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Piping plovers of Montrose Beach fly in the face of Trump’s short-sighted environmental policies

The survival of the plovers offers an excellent argument for the Endangered Species Act — and why the president is wrong to water it down.

One of two piping plover chicks takes flight at Montrose Beach over the weekend.
Provided by Tamima Itani

Did you read about the endangered piping plover chicks on Montrose Beach?

They have begun to fly.

We can thank a group of Chicago bird lovers for that. They’ve been standing guard.

We can thank, as well, the Endangered Species Act, that strong set of protections of our nation’s natural world that the Trump administration moved just this week to weaken. Thanks to the Act, anybody messing with the plovers would face a federal lawsuit.

The survival of the piping plovers offers an excellent argument for the enduring importance of the Endangered Species Act and why the Trump administration is so wrong to water it down. We can choose to protect and preserve the glory of our natural world, which once lost cannot be regained, or we can throw it away for ephemeral short-term gain.

The fact that the two Great Lakes piping plover chicks are alive at all is cause for celebration. The bird’s survival rate in the best of circumstances is only about 50%. There are only about 70 known pairs of the bird in the world.

The plovers were hatched in July on Montrose Beach. Volunteers roped off the birds’ nesting area, and the Chicago Park District removed two nearby volleyball courts. But the single biggest threat to the plovers was a music festival on the beach scheduled for later this month.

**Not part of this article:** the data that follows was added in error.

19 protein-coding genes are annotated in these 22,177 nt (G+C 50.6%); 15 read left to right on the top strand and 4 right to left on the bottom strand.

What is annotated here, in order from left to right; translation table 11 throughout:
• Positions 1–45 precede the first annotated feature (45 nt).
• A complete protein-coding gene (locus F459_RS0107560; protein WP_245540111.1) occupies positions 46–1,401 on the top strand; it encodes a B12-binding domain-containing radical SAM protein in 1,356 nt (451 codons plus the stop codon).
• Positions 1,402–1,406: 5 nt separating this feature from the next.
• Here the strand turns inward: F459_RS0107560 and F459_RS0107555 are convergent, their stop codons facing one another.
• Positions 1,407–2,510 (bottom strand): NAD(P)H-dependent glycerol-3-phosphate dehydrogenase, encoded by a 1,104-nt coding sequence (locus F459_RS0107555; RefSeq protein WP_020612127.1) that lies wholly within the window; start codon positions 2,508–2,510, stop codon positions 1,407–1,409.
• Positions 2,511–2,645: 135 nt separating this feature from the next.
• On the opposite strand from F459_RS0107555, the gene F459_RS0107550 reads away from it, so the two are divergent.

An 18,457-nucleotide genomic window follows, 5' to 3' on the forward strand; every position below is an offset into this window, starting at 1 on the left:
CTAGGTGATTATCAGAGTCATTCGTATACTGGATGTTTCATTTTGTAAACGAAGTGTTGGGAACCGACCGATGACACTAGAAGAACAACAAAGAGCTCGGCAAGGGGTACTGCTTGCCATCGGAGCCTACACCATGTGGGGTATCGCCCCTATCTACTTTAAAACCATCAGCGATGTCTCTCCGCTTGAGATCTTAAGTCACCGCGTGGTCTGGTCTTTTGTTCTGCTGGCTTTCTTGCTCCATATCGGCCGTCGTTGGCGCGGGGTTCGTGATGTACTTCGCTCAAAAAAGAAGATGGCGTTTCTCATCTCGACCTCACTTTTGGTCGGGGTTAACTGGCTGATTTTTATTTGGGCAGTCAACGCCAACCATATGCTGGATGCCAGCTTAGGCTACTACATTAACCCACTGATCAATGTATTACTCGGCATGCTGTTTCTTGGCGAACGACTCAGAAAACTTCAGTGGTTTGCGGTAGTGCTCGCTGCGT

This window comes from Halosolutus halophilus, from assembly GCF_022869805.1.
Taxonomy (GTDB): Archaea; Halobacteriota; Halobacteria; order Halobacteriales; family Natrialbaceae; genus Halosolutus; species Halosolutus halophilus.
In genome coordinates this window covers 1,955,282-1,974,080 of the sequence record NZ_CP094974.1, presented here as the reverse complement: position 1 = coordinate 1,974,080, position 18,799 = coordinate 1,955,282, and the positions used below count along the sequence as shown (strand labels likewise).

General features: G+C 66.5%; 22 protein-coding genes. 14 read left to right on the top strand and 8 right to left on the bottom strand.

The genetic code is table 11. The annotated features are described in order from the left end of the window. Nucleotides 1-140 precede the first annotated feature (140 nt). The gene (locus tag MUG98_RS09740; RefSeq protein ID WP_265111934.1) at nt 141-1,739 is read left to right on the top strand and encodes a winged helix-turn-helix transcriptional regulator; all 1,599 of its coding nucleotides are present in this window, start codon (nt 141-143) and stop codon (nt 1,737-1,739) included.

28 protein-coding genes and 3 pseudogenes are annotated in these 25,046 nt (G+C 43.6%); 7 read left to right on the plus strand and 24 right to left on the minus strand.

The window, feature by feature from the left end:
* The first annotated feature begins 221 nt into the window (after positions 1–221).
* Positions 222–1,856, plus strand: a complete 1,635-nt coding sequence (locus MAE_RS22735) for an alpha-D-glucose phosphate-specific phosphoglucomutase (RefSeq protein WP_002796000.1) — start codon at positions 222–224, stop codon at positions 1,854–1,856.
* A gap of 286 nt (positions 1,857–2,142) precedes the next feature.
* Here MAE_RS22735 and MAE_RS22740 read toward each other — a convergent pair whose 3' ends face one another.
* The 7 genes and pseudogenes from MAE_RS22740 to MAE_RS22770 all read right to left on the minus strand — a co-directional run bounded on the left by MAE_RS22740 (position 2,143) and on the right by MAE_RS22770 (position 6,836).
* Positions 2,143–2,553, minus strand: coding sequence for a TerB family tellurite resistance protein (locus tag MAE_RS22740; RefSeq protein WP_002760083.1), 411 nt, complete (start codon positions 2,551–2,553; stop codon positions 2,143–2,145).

Fortunately, our town got its priorities right. Music festivals come and go, but the Great Lakes plover, once gone, is gone forever. The fest was cancelled.

In the same way, we wish President Donald Trump would get his priorities right. His administration has worked to roll back long-standing protections of the environment, siding with industrial interests in almost every instance.

The far-sighted balance that other presidents struggled to strike between preservation and development would appear to be of no particular concern to this president.

The Endangered Species Act was signed into law in 1973 by a Republican president, Richard Nixon. It is credited with saving scores of species from extinction, including the bald eagle, the California condor, the humpback whale — and perhaps, in time, the Great Lakes piping plover.

We are all custodians, not owners, of our nation’s magnificent natural heritage. We are obligated to pass it on, in all its glory, to future generations.

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